CBP finds 48 alleged stowaways in BNSF, UP trains at border

A photograph of people waiting in a long line inside a hallway.

Officers with U.S. Customs and Border Protection (CBP) recently apprehended 48 people who allegedly sought to cross the U.S. border illegally from Mexico as stowaways on auto hauler rail cars operated by BNSF (NYSE: BRK) and Union Pacific (NYSE: UNP).

The incidents occurred between last Thursday and Saturday at the El Paso, Texas, port of entry.

In one incident on Thursday, CBP officers processing a northbound train at a Union Pacific (UP) rail crossing discovered 13 alleged stowaways in an auto hauler rail car.

In a Friday incident at a BNSF rail crossing, CBP officials found six people inside an auto hauler rail car.

Two additional incidents happened on Saturday. CBP officials said they discovered five individuals attempting to make entry at a BNSF rail crossing by hiding in an auto hauler rail car, and they found 24 more hiding in three auto hauler rail cars at a UP rail crossing. 

Of the 48 people found, 16 had been previously deported, and one of those had a prior battery/domestic violence charge, according to CBP.

“CBP officers must be vigilant and cognizant of potential hiding areas as human smugglers will use any means available in an attempt to smuggle people across the border,” said CBP El Paso Director of Field Operations Hector Mancha. “In some cases people were placed in rail cars that were sealed from the outside. The consequences could be life-threatening especially with our triple-digit temperatures.”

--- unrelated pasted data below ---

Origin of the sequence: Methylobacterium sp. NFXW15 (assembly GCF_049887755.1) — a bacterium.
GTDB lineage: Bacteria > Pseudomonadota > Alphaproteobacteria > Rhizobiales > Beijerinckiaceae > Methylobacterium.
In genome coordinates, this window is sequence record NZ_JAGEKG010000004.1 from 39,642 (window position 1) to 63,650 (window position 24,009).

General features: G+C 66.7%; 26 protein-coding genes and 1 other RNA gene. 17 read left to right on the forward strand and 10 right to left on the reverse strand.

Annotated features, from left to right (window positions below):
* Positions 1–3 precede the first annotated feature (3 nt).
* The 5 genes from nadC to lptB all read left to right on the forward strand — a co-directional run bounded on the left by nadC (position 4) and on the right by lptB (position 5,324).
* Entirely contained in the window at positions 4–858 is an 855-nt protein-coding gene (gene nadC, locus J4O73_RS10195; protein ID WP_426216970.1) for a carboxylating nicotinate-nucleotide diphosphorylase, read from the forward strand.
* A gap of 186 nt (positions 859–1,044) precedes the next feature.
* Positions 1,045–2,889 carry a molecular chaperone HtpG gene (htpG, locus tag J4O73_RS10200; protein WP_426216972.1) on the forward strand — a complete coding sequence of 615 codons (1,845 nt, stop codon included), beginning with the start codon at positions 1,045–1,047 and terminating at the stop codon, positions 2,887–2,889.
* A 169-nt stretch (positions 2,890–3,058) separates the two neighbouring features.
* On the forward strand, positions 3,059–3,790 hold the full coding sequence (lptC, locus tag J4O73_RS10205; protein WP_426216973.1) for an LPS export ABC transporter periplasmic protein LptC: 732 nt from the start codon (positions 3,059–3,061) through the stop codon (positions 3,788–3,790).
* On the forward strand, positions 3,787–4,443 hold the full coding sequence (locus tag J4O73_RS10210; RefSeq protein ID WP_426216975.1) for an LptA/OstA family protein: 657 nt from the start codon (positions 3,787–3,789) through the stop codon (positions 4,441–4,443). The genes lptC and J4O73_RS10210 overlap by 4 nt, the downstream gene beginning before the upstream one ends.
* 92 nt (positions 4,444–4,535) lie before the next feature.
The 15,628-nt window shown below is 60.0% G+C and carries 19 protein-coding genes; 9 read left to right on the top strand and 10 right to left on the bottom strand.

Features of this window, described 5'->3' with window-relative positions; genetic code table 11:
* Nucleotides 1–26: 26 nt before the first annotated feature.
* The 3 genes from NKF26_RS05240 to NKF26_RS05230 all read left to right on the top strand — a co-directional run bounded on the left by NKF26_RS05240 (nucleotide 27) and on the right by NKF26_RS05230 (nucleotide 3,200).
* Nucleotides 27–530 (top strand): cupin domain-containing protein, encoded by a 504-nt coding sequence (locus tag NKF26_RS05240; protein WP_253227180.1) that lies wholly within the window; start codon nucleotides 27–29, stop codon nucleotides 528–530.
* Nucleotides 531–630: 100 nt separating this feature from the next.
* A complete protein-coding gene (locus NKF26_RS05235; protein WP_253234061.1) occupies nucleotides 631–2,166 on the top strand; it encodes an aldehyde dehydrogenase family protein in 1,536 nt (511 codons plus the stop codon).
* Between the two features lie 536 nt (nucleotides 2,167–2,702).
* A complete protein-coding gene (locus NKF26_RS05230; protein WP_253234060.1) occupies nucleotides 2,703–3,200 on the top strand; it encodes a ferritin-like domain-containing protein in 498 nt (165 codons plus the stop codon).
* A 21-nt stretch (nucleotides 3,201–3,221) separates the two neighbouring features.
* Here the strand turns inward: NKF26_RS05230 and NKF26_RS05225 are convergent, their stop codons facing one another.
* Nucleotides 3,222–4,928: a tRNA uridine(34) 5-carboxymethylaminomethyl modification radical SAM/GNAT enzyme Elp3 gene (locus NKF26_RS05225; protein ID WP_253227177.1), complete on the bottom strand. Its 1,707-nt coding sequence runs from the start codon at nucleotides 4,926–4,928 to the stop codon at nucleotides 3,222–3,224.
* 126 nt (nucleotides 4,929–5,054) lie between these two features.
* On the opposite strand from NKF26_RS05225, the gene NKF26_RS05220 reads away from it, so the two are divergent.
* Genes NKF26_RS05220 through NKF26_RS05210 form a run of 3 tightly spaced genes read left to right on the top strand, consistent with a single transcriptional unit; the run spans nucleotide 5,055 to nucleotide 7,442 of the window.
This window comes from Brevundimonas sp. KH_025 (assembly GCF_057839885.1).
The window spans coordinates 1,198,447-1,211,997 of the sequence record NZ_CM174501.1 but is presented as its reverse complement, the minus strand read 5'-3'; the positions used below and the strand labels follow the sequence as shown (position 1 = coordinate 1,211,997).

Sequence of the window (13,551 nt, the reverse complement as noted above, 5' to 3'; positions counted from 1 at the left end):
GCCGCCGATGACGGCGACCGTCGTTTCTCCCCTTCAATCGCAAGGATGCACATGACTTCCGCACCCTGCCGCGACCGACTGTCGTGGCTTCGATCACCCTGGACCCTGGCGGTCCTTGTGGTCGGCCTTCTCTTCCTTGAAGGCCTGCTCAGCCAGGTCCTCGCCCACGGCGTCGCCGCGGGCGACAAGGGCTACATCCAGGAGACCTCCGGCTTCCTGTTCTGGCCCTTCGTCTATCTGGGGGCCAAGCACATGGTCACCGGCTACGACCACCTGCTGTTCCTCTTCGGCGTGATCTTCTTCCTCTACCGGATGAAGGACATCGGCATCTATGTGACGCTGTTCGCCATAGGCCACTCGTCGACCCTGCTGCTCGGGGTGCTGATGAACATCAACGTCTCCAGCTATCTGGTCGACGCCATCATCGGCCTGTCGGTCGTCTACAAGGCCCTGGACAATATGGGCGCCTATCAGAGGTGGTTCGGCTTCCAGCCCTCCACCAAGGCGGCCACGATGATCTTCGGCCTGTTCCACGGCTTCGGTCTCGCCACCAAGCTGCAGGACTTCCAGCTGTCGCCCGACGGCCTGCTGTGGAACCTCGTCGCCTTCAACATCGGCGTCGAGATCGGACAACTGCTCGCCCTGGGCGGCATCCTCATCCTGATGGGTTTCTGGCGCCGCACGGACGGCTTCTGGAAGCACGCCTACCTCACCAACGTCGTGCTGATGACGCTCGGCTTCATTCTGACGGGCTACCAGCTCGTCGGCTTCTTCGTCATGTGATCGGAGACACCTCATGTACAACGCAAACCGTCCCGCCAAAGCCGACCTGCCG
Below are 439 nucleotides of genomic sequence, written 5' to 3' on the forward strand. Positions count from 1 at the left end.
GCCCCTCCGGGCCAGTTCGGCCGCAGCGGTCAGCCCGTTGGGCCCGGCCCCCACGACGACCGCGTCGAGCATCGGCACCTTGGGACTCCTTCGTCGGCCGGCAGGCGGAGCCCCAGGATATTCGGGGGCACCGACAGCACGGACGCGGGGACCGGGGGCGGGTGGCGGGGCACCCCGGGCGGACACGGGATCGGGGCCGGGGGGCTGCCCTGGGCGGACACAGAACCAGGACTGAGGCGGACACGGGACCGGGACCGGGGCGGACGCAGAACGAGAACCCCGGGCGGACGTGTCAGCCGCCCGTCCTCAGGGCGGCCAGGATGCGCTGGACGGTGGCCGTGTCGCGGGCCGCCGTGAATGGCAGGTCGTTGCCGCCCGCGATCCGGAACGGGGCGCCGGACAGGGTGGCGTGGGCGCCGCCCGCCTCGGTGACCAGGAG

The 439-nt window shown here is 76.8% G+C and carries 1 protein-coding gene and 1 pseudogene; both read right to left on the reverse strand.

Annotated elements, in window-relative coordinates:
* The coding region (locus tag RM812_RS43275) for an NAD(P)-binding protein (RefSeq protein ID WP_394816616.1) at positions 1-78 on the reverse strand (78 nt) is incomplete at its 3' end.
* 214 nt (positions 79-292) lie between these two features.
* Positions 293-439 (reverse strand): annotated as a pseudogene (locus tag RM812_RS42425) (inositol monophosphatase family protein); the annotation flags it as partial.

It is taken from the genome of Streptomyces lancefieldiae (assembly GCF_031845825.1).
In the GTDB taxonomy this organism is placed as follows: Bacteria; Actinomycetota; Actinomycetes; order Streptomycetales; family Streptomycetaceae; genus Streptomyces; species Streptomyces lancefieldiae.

The alleged stowaways came from Guatemala, Honduras, Ecuador, Brazil, Mexico and El Salvador, according to CBP. They will be charged and processed under immigration laws, the agency said.

In response to the recent incidents, UP said CBP and UP teams along the border “have worked exceptionally well together for many years. Union Pacific continues to play an active role in mitigating national and rail security and safety threats.”

The freight railroads and CBP work in tandem at the U.S. borders at both Canada and Mexico, inspecting rail cars with patrolling officers and screening technology to detect people and contraband. The railroads must also provide data to federal officials on what freight is riding on the trains. 

Click here for more FreightWaves articles by Joanna Marsh.

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